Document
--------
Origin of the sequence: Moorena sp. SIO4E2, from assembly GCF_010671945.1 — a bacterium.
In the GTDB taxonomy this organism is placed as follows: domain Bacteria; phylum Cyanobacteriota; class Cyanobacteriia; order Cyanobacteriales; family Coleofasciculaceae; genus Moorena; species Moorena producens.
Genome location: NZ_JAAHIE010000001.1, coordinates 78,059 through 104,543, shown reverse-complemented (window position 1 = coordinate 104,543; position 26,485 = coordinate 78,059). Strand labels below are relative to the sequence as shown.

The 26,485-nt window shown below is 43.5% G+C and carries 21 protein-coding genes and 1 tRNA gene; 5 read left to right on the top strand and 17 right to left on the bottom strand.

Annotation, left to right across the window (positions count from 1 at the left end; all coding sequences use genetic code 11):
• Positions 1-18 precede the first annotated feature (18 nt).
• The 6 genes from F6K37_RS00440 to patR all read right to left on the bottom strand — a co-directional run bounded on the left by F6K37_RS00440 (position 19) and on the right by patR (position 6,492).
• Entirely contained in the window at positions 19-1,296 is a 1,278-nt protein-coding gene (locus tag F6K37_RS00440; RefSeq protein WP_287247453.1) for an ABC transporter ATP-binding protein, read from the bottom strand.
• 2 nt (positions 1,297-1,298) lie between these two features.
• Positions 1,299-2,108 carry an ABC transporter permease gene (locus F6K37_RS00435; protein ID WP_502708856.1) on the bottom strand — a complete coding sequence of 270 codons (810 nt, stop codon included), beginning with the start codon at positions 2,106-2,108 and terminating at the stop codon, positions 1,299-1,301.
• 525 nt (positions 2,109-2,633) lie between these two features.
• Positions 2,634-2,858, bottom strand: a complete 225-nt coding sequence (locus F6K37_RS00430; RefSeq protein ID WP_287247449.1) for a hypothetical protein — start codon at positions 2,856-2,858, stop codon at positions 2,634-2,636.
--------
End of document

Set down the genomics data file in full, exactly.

Origin of the sequence: Moorena sp. SIO4E2, from assembly GCF_010671945.1 — a bacterium.
In the GTDB taxonomy this organism is placed as follows: domain Bacteria; phylum Cyanobacteriota; class Cyanobacteriia; order Cyanobacteriales; family Coleofasciculaceae; genus Moorena; species Moorena producens.
Genome location: NZ_JAAHIE010000001.1, coordinates 78,059 through 104,543, shown reverse-complemented (window position 1 = coordinate 104,543; position 26,485 = coordinate 78,059). Strand labels below are relative to the sequence as shown.

The 26,485-nt window shown below is 43.5% G+C and carries 21 protein-coding genes and 1 tRNA gene; 5 read left to right on the top strand and 17 right to left on the bottom strand.

Annotation, left to right across the window (positions count from 1 at the left end; all coding sequences use genetic code 11):
• Positions 1-18 precede the first annotated feature (18 nt).
• The 6 genes from F6K37_RS00440 to patR all read right to left on the bottom strand — a co-directional run bounded on the left by F6K37_RS00440 (position 19) and on the right by patR (position 6,492).
• Entirely contained in the window at positions 19-1,296 is a 1,278-nt protein-coding gene (locus tag F6K37_RS00440; RefSeq protein WP_287247453.1) for an ABC transporter ATP-binding protein, read from the bottom strand.
• 2 nt (positions 1,297-1,298) lie between these two features.
• Positions 1,299-2,108 carry an ABC transporter permease gene (locus F6K37_RS00435; protein ID WP_502708856.1) on the bottom strand — a complete coding sequence of 270 codons (810 nt, stop codon included), beginning with the start codon at positions 2,106-2,108 and terminating at the stop codon, positions 1,299-1,301.
• 525 nt (positions 2,109-2,633) lie between these two features.
• Positions 2,634-2,858, bottom strand: a complete 225-nt coding sequence (locus F6K37_RS00430; RefSeq protein ID WP_287247449.1) for a hypothetical protein — start codon at positions 2,856-2,858, stop codon at positions 2,634-2,636.